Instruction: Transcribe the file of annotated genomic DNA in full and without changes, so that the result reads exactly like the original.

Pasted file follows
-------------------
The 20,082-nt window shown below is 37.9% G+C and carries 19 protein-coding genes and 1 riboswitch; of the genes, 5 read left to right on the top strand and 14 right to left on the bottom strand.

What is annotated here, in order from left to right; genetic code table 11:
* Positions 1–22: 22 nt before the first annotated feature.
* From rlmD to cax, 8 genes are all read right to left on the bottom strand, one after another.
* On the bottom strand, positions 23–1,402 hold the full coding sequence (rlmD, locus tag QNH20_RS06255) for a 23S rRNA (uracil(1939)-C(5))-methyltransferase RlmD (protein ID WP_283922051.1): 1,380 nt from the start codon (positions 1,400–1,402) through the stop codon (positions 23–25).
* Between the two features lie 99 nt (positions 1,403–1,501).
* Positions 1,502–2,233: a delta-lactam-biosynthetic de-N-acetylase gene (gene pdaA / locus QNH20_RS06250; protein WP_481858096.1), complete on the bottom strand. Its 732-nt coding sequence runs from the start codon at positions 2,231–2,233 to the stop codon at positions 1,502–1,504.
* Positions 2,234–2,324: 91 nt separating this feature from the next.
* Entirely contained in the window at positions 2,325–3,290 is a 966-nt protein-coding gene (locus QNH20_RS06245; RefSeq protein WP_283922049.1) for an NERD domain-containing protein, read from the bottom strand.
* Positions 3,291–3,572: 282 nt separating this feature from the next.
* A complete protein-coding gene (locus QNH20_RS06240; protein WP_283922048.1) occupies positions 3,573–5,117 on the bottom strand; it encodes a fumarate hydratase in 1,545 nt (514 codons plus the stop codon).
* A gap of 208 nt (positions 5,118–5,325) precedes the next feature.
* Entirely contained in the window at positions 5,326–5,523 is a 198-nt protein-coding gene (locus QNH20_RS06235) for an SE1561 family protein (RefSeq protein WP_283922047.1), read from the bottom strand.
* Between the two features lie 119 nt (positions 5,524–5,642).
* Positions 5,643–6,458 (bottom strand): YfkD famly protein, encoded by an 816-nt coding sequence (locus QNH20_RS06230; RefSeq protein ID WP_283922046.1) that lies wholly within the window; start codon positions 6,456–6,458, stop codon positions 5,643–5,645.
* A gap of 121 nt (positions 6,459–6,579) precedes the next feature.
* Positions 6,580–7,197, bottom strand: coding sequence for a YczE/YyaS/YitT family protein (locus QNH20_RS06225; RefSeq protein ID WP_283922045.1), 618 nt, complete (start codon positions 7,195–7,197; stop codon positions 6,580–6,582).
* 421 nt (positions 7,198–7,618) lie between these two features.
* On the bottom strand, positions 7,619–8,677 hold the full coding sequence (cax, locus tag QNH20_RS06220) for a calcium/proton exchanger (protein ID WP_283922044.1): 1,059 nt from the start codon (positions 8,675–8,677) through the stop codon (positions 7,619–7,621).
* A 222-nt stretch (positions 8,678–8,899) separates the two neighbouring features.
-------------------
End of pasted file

The 20,082-nt window shown below is 37.9% G+C and carries 19 protein-coding genes and 1 riboswitch; of the genes, 5 read left to right on the top strand and 14 right to left on the bottom strand.

What is annotated here, in order from left to right; genetic code table 11:
* Positions 1–22: 22 nt before the first annotated feature.
* From rlmD to cax, 8 genes are all read right to left on the bottom strand, one after another.
* On the bottom strand, positions 23–1,402 hold the full coding sequence (rlmD, locus tag QNH20_RS06255) for a 23S rRNA (uracil(1939)-C(5))-methyltransferase RlmD (protein ID WP_283922051.1): 1,380 nt from the start codon (positions 1,400–1,402) through the stop codon (positions 23–25).
* Between the two features lie 99 nt (positions 1,403–1,501).
* Positions 1,502–2,233: a delta-lactam-biosynthetic de-N-acetylase gene (gene pdaA / locus QNH20_RS06250; protein WP_481858096.1), complete on the bottom strand. Its 732-nt coding sequence runs from the start codon at positions 2,231–2,233 to the stop codon at positions 1,502–1,504.
* Positions 2,234–2,324: 91 nt separating this feature from the next.
* Entirely contained in the window at positions 2,325–3,290 is a 966-nt protein-coding gene (locus QNH20_RS06245; RefSeq protein WP_283922049.1) for an NERD domain-containing protein, read from the bottom strand.
* Positions 3,291–3,572: 282 nt separating this feature from the next.
* A complete protein-coding gene (locus QNH20_RS06240; protein WP_283922048.1) occupies positions 3,573–5,117 on the bottom strand; it encodes a fumarate hydratase in 1,545 nt (514 codons plus the stop codon).
* A gap of 208 nt (positions 5,118–5,325) precedes the next feature.
* Entirely contained in the window at positions 5,326–5,523 is a 198-nt protein-coding gene (locus QNH20_RS06235) for an SE1561 family protein (RefSeq protein WP_283922047.1), read from the bottom strand.
* Between the two features lie 119 nt (positions 5,524–5,642).
* Positions 5,643–6,458 (bottom strand): YfkD famly protein, encoded by an 816-nt coding sequence (locus QNH20_RS06230; RefSeq protein ID WP_283922046.1) that lies wholly within the window; start codon positions 6,456–6,458, stop codon positions 5,643–5,645.
* A gap of 121 nt (positions 6,459–6,579) precedes the next feature.
* Positions 6,580–7,197, bottom strand: coding sequence for a YczE/YyaS/YitT family protein (locus QNH20_RS06225; RefSeq protein ID WP_283922045.1), 618 nt, complete (start codon positions 7,195–7,197; stop codon positions 6,580–6,582).
* 421 nt (positions 7,198–7,618) lie between these two features.
* On the bottom strand, positions 7,619–8,677 hold the full coding sequence (cax, locus tag QNH20_RS06220) for a calcium/proton exchanger (protein ID WP_283922044.1): 1,059 nt from the start codon (positions 8,675–8,677) through the stop codon (positions 7,619–7,621).
* A 222-nt stretch (positions 8,678–8,899) separates the two neighbouring features.